Best Practices for Furnace & Air Conditioners
Maintaining Your Air Conditioner
An air conditioner's filters, coils, and fins require regular maintenance for the unit to function effectively and
efficiently throughout it's years of service. Neglecting necessary maintenance ensures a steady decline in air conditioning perfomance while energy use steadily increases.
Air Conditioner Filters
The most important maintenance task that will ensure the efficiency of your air conditioner is to routinely replace or clean its filters. Clogged, dirty filters block normal air flow and reduce a system's efficiency significantly, with normal air flow obstructed, air that bypasses the filter may carry dirt directly into the evaporator coil and impair the coil's heat-absorbing capacity. Keeping the filter clean can lower your air conditioner's energy consumption by 5%-15%.
For central air conditioners, filters are generally located somewhere along the return duct's length. Common filter locations are in furnaces or in the air conditioner itself.
Some types of filter are reusable, others must be replaced. They are available in a variety of types and efficencies. Clean or replace your air conditioning system's filter or filters every month or two during the cooling season. Filters may need more frequent attention if the air conditioner is in constant use, is subjected to dusty conditions, or you have fur-bearing pets in the house.
Air Conditioner Coils
The air conditioner's condenser coil collect dirt over their months and years of service. A clean filter prevents the coil from soiling quickly. In time, however, the coil will still collect dirt. This dire reduces air flow and insulates the coil, reducing its ability to dissipate heat. To avoid this problem, check your coil every year and clean it as necessary.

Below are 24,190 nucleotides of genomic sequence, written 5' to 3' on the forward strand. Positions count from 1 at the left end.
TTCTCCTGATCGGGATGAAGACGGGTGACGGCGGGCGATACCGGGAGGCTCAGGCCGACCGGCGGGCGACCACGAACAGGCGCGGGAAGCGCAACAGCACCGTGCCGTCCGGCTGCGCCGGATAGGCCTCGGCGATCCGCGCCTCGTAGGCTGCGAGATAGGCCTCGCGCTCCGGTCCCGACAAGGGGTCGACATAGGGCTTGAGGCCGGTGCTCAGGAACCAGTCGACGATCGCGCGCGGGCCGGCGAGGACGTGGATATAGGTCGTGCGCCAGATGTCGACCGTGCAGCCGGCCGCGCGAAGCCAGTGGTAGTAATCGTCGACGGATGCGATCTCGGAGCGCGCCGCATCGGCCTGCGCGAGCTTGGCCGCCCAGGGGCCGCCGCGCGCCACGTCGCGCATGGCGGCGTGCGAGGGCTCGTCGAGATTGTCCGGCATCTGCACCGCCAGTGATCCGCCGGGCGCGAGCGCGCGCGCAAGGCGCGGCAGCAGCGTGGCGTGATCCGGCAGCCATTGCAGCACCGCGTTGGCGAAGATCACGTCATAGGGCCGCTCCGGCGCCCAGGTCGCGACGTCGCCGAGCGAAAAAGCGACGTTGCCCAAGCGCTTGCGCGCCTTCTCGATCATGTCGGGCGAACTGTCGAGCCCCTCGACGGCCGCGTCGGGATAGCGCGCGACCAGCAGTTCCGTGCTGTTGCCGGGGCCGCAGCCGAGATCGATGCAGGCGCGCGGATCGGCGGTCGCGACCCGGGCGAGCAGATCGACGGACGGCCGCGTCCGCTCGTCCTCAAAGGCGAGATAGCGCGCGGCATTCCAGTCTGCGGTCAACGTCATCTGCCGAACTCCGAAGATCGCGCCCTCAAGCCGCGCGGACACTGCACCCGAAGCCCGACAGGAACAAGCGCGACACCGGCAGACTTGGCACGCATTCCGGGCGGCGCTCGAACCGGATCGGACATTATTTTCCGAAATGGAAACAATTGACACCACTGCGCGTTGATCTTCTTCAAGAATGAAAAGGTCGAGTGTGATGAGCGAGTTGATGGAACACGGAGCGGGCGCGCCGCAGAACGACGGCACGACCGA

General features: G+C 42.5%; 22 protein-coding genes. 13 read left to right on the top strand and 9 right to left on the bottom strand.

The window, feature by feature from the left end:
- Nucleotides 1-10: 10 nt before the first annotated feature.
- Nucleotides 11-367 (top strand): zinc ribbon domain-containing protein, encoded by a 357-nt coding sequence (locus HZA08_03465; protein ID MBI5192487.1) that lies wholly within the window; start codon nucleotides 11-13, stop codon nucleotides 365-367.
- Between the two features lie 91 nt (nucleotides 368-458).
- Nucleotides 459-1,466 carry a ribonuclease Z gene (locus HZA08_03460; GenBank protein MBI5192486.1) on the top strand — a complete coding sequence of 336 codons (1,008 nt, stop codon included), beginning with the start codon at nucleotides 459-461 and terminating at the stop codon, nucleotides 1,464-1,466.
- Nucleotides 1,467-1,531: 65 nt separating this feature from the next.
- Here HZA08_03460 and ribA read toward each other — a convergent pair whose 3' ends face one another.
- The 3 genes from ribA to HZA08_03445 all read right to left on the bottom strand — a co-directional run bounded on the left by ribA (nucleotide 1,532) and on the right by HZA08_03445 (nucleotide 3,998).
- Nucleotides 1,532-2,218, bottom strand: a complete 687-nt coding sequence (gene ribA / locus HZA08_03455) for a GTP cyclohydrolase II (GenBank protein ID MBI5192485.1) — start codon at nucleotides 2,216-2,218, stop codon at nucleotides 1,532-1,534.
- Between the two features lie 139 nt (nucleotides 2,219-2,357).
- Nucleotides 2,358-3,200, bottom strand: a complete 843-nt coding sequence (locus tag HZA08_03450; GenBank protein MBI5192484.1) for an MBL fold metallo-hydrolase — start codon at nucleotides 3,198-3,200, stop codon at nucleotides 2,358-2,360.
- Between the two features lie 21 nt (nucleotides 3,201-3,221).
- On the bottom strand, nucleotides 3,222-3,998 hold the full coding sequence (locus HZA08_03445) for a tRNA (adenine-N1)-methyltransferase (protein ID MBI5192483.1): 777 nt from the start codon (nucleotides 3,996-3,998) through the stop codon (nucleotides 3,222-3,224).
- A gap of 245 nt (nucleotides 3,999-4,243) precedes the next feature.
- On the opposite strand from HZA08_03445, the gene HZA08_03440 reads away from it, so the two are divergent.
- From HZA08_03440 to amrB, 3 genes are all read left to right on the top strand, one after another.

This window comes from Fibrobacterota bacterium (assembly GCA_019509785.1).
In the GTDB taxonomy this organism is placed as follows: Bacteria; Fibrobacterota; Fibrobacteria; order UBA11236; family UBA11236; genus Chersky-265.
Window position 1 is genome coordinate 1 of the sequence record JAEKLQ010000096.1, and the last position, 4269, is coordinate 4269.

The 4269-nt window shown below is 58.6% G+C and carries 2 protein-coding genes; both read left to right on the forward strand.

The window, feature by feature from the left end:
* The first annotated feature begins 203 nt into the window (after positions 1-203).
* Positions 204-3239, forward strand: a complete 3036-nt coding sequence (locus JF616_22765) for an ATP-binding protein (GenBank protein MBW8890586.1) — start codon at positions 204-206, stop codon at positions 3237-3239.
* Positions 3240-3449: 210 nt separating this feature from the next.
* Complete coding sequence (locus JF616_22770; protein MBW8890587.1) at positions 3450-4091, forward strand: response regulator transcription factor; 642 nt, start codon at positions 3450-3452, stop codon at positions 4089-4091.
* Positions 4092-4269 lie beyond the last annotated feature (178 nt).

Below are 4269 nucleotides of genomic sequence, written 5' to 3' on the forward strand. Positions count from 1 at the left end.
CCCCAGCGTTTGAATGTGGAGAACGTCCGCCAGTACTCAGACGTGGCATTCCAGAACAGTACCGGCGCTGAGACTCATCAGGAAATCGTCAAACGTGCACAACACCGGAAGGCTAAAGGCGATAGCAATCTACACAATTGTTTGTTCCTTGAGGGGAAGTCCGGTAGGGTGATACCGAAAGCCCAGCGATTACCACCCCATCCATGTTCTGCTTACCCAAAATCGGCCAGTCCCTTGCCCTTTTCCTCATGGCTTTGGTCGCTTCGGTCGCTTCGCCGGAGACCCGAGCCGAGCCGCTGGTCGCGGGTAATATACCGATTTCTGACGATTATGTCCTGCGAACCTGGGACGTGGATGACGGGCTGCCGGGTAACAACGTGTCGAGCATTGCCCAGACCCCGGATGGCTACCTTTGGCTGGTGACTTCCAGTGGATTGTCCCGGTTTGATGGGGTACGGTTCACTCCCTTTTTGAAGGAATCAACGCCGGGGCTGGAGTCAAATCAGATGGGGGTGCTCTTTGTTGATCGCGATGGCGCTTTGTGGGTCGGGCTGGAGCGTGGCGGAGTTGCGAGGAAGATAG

Outdoor condenser coils can also become very dirty if the outdoor environment is dusty or if there is foliage nearby. You can easily see the condenser coil and notice if dirt is collecting on its fins.
You should minimize dirt and debris near the condenser unit. Your dryer vents, falling leaves, and lawn mower are all potential sources of dirt and debris.
Cleaning the area around the coil, removing any debris, and trimming foliage back at least 2 feet (0.6 meters) allow for adequate air flow around the condenser.
The aluminum fins on evaporator and condenser coils are easily bent and can block air flow through the coil.
Occasionally pass a stiff wire through the unit's drain channels. Clogged drain channels prevent a unit from reducing humidity, and the resulting excess moisture may discolor walls or carpet.
Article courtesy of EnergySavers.gov
Maintaining Your Furnace
The following maintenance should be provided by a heating system professional.
Check the condition of your vent connection pipe and chimney. Parts of the venting system may have deteriorated over time. Chimney problems can be expensive to repair, and may help justify installing new heating equipment that won't use the existing chimney.
Check the physical integrity of the heat exchanger. Leaky boiler heat exchangers leak water and are easy to spot. Furnace heat exchangers mix combustion gases with house air when they leak--an important safety reason to have them inspected.
Adjust the controls on the boiler or furnace to provide optimum water and air temperature settings for both efficiency and comfort. if you're considering replacing or retro fitting your existing heating system, have the technician perform a combustion-heat test.
Check the combustion chamber for cracks
Test for carbon monoxide (CO) and remedy if found
Adjust blower control and supply-air temperature
Clean and oil the blower